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Bringing scientific ideas to market

April 14, 2015

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By Betty Zou

Sunnybrook Research Institute (SRI) will receive a $41-million investment to support the commercialization of innovative technologies in image-guided therapeutics. The Honourable Gary Goodyear, minister of state for the Federal Economic Development Agency for Southern Ontario (FedDev Ontario), and John Carmichael, member of Parliament for Don Valley West, announced the funding at SRI on April 10, 2015.

“I’m pleased this investment will help Sunnybrook to solidify the image-guided therapy technology cluster it has strongly established. This will lead to the design and export of innovative new technologies and the creation of high-value jobs here in southern Ontario,” said Goodyear.

The $20-million investment from FedDev Ontario will be matched by a $21-million investment from industry partners as part of FedDev Ontario’s Investing in Commercialization Partnerships initiative. The program aims to address the innovation and commercialization gap between research institutions and the private sector by fostering partnerships with both sides.

Building on the success of a previous $6.91-million investment from FedDev Ontario, SRI will use the funding to expand its image-guided therapy cluster and accelerate the commercialization of 28 innovative technologies. Collaborating with SRI in these ventures will be 28 industry partners and 32 nonprofit organizations including four universities: Western University, who was part of the previous FedDev award, Queen’s University, Ryerson University and University of Toronto.

“Our government is proud to continue to support Sunnybrook and its valued partners on this project that will provide better treatment options to patients all over the world. Partnerships like this one help to cultivate new technologies that will make the medical imaging industry in Canada more competitive,” said Carmichael, who made the announcement to an enthusiastic crowd of SRI scientists and industry representatives.

The 28 new technologies fall into five specific areas within image-guided therapeutics: focused ultrasound, cardiovascular interventions, therapy response, musculoskeletal interventions and detection. These new technologies will improve patient care by making diagnostic and treatment procedures less invasive, more accurate and safer.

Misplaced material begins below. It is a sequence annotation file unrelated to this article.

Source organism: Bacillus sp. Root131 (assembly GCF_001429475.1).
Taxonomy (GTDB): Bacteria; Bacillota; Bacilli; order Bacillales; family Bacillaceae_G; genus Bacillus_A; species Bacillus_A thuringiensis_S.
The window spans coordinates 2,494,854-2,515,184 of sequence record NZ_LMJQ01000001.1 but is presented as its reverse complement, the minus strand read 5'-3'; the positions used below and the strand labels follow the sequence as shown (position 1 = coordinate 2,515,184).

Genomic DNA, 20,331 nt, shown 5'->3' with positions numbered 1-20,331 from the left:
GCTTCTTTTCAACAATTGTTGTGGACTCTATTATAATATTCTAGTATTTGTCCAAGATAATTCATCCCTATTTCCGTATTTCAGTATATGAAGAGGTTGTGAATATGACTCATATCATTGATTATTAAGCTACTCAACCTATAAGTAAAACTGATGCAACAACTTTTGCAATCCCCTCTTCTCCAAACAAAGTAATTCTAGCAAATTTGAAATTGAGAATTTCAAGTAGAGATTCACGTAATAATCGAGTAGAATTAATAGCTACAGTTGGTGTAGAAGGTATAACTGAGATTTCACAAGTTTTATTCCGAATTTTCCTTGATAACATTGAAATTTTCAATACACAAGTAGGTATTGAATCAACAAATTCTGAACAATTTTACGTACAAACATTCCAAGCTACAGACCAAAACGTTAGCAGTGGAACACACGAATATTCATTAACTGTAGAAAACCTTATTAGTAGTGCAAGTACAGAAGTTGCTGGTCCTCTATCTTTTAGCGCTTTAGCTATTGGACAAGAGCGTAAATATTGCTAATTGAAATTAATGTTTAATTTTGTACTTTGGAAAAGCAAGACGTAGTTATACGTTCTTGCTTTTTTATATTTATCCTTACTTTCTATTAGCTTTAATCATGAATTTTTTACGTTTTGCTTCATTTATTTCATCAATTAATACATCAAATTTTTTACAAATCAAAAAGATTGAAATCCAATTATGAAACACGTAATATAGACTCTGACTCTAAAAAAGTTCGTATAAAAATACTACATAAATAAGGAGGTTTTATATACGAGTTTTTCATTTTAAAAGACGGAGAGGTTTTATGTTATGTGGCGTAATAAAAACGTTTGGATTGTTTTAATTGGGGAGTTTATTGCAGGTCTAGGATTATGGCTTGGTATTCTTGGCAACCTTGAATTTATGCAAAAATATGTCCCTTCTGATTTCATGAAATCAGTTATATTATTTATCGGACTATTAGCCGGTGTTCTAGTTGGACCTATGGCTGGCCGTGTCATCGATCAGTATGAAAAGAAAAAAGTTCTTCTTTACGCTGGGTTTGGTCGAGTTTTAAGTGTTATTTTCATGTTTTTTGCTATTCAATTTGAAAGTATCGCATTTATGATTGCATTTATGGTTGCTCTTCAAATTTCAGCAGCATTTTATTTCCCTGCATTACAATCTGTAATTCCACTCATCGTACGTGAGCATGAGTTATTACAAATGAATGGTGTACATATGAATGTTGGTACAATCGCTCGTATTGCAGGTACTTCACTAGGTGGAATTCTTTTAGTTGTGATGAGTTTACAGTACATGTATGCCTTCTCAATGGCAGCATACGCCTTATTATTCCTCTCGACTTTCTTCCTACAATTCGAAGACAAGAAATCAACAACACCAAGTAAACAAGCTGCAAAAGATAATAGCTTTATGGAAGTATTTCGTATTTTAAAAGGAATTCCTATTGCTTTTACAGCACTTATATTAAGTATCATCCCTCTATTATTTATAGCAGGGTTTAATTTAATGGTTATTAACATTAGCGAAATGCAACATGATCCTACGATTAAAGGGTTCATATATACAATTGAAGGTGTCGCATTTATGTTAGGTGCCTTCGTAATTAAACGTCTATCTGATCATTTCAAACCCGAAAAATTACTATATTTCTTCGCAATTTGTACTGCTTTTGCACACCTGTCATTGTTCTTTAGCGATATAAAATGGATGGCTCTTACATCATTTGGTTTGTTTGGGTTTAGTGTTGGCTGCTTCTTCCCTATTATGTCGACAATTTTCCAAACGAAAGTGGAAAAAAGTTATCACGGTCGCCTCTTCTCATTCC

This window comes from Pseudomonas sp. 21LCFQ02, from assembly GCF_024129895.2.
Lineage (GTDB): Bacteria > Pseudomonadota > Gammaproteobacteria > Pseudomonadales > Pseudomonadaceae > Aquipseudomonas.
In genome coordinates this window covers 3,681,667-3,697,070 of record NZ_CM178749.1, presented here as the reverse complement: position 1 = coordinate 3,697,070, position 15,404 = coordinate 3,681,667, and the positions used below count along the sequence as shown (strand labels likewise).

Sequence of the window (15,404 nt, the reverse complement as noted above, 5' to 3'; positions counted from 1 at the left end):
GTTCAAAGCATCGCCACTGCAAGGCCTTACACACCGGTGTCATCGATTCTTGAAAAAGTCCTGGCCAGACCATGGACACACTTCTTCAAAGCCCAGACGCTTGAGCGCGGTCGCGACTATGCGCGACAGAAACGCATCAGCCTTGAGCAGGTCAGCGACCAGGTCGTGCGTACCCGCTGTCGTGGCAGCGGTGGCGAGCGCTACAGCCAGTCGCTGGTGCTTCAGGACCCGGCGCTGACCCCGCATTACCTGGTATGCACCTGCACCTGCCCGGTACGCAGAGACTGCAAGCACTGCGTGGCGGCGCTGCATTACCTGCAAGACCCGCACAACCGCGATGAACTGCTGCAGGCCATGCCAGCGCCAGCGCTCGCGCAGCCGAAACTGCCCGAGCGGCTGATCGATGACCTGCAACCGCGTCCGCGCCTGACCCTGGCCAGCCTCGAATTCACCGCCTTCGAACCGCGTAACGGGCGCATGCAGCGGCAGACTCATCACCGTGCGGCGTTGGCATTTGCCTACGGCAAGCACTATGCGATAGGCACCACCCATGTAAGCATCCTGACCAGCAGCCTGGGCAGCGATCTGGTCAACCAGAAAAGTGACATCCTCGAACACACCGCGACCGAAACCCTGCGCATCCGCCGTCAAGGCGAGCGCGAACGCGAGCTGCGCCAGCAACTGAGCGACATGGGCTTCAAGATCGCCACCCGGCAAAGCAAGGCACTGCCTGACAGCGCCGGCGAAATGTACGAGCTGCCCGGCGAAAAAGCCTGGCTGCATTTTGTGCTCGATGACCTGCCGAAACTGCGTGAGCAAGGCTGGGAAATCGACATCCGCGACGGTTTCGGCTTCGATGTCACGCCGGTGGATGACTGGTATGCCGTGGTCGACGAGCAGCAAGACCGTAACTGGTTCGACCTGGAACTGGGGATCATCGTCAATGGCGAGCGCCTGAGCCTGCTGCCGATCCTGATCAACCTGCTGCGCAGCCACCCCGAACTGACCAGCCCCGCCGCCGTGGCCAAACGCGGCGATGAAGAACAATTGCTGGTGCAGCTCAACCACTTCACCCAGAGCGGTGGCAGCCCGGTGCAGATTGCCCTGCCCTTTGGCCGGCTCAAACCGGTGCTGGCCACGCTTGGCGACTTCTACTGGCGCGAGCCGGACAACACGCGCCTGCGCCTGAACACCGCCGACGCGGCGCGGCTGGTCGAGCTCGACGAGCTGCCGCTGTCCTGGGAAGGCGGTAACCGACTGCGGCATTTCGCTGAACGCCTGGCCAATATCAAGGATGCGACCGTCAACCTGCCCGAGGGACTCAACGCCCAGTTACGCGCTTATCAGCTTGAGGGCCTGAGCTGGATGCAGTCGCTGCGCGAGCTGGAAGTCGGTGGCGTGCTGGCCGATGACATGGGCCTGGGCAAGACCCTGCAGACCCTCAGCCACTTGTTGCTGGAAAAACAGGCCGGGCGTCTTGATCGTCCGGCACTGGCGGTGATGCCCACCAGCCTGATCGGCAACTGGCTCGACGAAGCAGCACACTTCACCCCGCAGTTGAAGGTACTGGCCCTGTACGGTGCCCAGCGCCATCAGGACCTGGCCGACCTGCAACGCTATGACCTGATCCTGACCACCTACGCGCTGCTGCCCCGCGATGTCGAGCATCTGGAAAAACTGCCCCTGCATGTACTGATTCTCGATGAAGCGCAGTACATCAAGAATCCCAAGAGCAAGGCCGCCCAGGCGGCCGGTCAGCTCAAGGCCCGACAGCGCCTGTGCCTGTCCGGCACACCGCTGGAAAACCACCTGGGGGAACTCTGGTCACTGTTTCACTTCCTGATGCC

Dr. Michael Julius, vice-president of research at Sunnybrook and SRI, reminded guests of the motivating forces driving these innovations to market. “We need health care innovations that make patients’ lives better and maximize finite resources. Such innovations should deliver life-saving treatments and help people live longer, higher quality and more productive lives—all of which is good not only for individuals, families and communities, but for Canadian society overall,” he said.

Following the speeches, Julius escorted Minister Goodyear, Mr. Carmichael and Mr. Joe Daniel, member of Parliament for Don Valley East, to SRI’s device development lab for an in-depth look at two projects that will receive commercialization support from this investment.

Dr. Kullervo Hynynen, director of Physical Sciences at SRI, demonstrated the portable therapeutic ultrasound system developed by Focused Ultrasound (FUS) Instruments, a company spun out of research done in his lab. The small and versatile systems will be more affordable and practical for smaller research groups and enable them to conduct high-precision experiments using focused ultrasound.

Dr. Cari Whyne, director of the Holland Musculoskeletal Research Program at SRI and Dr. Oleh Antonyshyn, an affiliate scientist in the Trauma, Emergency & Critical Care Research Program, showcased the flexible mesh and sheet materials used by Calavera Surgical Design Inc. to produce custom implants for patients. Calavera’s technology, based on specially designed moulds and a unique mould system, will improve the design and production of skull, face and eye socket implants.

MP Joe Daniel, Dr. Kullervo Hynynen, Dr. Michael Julius, Minister Gary Goodyear and MP John Carmichael